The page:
Twin NASA spacecraft to plunge into lunar mountain

December 17, 2012
This graphic provide by NASA shows the projected paths into the moon by spacecraft Ebb and Flow. The twin craft on Monday, Dec. 17, 2012, is expected to slam into a lunar mountain near the north pole after nearly a year in orbit. (AP Photo/NASA)

NASA's latest moon mission is about to meet its end.

Twin spacecraft are poised Monday to hit a mountain near the moon's north pole after nearly a year in orbit. planned this crash to avoid striking the Apollo landing sites or any other place on the moon with special importance.

The spacecraft known as Ebb and Flow have been measuring the moon's gravity to better understand its interior and early history. To collect data, they've had to circle low above the . They're running out of fuel so NASA will command them to hit the surface.

Since this will occur on the dark side of the moon, the space agency says skygazers on Earth won't be able to see it.

Explore further: Storms may stall launch of twin spacecraft to moon

0 shares

Related Stories

Twin NASA spacecraft prepare to crash into moon

December 13, 2012

(Phys.org)—Twin lunar-orbiting NASA spacecraft that have allowed scientists to learn more about the internal structure and composition of the moon are being prepared for their controlled descent and impact on a mountain ...

Students rename NASA moon probes Ebb and Flow

January 17, 2012

A pair of unmanned NASA spacecraft that are orbiting the Moon were renamed Ebb and Flow on Tuesday by a middle school class in Montana, the US space agency announced.

Europe's plans to visit the Moon in 2018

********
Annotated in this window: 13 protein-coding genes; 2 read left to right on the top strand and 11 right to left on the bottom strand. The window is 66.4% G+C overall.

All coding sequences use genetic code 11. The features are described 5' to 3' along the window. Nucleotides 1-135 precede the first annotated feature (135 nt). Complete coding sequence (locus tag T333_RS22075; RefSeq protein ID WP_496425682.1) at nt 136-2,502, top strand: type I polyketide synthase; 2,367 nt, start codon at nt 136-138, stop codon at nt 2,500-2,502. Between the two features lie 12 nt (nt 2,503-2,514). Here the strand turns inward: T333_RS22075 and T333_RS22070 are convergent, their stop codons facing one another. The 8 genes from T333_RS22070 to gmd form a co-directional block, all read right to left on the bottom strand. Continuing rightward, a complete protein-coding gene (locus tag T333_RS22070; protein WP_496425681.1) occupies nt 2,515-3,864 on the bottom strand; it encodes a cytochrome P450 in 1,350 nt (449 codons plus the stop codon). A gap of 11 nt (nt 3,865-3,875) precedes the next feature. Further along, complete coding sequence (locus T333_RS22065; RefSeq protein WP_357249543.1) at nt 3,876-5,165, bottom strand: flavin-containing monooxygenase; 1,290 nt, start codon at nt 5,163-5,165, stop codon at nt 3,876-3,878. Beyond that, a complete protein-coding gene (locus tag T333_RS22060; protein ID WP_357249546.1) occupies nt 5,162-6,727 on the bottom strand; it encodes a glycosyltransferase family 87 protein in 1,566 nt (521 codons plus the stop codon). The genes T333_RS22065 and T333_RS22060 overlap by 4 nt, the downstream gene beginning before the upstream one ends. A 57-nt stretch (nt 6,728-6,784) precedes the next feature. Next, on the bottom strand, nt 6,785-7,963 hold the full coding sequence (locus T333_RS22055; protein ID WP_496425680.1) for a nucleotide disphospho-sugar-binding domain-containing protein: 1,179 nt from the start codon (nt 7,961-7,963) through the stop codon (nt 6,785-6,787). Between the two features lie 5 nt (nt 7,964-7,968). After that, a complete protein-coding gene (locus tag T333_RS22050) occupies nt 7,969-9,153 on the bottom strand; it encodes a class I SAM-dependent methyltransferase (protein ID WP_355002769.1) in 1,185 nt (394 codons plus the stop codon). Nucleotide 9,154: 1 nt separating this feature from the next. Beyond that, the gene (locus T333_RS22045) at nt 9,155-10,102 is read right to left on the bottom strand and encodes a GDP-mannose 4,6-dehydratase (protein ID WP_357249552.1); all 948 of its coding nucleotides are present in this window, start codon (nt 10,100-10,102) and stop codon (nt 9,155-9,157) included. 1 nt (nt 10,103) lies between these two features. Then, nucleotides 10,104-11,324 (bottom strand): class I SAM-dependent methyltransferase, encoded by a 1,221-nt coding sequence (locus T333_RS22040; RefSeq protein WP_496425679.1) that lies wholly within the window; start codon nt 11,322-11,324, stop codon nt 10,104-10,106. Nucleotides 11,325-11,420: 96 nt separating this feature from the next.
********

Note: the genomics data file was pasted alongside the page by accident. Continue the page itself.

July 27, 2012

The European Space Agency is aiming for the Moon with their Lunar Lander mission, anticipated to arrive on the lunar surface in 2018. Although ESA successfully put a lander on the surface of Titan with the Huygens probe in ...

Recommended for you

Astrophysicists discover dimming of binary star

January 16, 2017

A team of University of Notre Dame astrophysicists led by Peter Garnavich, professor of physics, has observed the unexplained fading of an interacting binary star, one of the first discoveries using the University's Sarah ...

Simulations suggest Planet Nine may have been a rogue

January 12, 2017

(Phys.org)—Space researchers James Vesper and Paul Mason with New Mexico State University have given a presentation at this year's American Astronomical Science meeting outlining the results of simulations they have been ...

0 comments

Please sign in to add a comment. Registration is free, and takes less than a minute. Read more

Click here to reset your password.
Sign in to get notified via email when new comments are made.